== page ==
Low-trauma hip fracture, usually caused by fall from standing height, has become a main source of morbidity and mortality among the elderly. However, the hip fracture risk is subject-dependent as it is related to the subject’s anthropometric parameters, the kinematic/kinetic variables in fall, and the hip anatomy. A compound fracture risk indicator is proposed in this study to define the correlation between the hip fracture risk and subject’s parameters such as anthropometric parameters, bone mineral density (BMD), height of body mass center (HMC), and hip soft tissue thickness (STT). In this study, a two-level, subject-specific biomechanical model composed of a whole-body dynamics model and a proximal femur finite element model was used to predict the hip fracture risk for 80 subjects. The required information was obtained from the subject’s whole body and hip DXA (dual energy X-ray absorptiometry) images. Then, multivariate nonlinear least-square fits of power functions were used to investigate the effect of parameters on hip fracture risk. Results indicated that although BMD is the dominant parameter affecting the hip fracture risk, other parameters such as hip soft tissue thickness and anthropometric parameters also have considerable effects. This finding suggests that the hip fracture risk cannot be accurately predicted by the currently available single factor predictors as they do not consider all multifactorial parameters. However, the proposed function can properly predict the risk of hip fracture in the absence of any computational simulation and biomechanical model. It also quantifies the effect of musculoskeletal-, and organ-level parameters on hip fracture risk and demonstrates which individual is more likely to experience hip fracture.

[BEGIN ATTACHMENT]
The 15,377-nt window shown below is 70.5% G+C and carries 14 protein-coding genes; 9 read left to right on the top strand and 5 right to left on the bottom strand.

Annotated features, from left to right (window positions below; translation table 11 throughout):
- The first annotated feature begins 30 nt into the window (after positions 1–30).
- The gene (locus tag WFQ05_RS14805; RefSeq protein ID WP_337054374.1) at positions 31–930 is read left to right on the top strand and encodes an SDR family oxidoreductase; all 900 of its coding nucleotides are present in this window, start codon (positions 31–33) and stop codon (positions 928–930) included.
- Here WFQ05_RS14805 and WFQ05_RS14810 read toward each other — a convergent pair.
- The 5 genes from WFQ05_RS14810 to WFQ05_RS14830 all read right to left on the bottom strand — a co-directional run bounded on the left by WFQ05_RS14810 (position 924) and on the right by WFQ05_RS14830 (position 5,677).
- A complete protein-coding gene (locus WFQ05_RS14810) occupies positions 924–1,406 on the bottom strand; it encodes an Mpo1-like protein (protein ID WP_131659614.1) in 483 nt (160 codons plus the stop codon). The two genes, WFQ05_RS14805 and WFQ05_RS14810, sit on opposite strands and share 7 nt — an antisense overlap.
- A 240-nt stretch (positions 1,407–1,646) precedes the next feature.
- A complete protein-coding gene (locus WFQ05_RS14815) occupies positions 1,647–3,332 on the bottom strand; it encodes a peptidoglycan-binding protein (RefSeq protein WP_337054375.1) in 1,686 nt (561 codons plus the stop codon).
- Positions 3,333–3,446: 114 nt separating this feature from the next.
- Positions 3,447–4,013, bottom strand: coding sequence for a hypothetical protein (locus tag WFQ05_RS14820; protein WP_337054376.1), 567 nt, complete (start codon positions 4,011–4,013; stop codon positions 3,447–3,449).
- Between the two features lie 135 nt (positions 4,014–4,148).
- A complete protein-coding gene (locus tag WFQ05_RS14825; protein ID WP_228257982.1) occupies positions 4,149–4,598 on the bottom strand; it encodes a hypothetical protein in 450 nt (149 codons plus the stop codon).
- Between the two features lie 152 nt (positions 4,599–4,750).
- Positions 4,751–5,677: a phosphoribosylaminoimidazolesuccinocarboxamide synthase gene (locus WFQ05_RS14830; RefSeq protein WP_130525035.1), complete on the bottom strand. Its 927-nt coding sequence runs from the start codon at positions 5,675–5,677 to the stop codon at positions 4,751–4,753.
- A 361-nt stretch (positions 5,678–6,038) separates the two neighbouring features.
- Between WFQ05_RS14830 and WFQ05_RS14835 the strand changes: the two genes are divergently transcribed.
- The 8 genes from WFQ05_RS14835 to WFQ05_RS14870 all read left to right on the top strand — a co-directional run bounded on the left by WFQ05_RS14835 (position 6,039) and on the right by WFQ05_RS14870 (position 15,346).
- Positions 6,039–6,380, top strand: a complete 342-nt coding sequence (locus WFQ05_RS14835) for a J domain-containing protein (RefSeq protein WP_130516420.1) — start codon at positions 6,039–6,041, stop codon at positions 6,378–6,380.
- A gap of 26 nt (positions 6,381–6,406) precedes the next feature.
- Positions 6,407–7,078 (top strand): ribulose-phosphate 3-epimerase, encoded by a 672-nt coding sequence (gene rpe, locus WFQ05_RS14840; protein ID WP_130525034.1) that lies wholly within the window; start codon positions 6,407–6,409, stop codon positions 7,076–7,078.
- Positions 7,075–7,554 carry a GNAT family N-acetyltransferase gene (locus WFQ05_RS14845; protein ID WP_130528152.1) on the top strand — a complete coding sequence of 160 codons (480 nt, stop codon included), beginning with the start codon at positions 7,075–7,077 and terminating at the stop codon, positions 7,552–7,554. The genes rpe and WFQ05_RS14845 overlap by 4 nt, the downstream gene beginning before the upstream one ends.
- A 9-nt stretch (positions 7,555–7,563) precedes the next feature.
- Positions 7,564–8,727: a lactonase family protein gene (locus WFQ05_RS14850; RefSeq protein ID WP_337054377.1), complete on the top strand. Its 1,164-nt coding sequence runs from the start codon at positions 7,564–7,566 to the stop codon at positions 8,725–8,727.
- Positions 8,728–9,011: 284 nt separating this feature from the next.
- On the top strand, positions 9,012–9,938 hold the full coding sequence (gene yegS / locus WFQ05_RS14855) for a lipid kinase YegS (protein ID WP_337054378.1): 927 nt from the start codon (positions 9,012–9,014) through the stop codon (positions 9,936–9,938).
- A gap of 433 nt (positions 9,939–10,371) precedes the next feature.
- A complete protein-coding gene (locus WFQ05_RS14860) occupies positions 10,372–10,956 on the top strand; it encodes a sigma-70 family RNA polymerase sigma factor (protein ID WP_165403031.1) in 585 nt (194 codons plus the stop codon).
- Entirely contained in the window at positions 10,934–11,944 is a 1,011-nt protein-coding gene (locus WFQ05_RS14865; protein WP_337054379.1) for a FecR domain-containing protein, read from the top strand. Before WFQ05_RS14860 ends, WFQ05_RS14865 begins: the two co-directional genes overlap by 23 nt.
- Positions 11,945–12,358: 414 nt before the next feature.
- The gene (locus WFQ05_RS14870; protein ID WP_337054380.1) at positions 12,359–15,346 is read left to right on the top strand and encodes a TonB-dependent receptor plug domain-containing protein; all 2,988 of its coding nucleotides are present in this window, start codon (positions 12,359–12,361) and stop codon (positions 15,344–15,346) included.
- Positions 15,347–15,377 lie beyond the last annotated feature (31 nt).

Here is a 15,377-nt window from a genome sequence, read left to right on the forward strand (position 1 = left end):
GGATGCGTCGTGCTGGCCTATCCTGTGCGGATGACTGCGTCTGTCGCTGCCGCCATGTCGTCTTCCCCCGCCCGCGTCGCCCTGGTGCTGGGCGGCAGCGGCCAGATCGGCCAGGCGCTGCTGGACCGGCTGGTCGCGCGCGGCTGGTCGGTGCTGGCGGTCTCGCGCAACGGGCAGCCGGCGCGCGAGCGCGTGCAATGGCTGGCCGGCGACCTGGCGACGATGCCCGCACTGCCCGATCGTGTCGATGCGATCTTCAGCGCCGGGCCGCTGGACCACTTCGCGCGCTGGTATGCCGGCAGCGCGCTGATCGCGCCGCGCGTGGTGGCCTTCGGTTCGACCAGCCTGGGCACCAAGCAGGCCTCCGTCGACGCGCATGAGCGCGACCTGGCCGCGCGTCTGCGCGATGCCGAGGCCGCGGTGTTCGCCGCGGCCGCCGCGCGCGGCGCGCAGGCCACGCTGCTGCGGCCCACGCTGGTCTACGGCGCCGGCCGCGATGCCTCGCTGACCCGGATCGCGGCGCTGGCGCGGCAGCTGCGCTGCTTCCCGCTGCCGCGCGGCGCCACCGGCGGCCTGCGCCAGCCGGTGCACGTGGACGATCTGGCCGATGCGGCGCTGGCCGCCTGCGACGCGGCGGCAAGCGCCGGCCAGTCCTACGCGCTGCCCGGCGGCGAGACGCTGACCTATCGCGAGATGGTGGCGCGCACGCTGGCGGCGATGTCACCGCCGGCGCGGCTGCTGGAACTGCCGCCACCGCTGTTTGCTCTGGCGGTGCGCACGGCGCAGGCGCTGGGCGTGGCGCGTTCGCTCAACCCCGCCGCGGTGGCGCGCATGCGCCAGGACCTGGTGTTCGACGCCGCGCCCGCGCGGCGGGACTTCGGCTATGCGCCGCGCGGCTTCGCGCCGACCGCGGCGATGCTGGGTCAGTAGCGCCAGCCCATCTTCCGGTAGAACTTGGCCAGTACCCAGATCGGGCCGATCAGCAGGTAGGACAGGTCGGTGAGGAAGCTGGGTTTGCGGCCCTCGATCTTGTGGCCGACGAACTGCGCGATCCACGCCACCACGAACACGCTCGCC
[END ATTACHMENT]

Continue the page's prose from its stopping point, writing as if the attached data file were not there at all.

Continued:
This content is only available via PDF.
You do not currently have access to this content.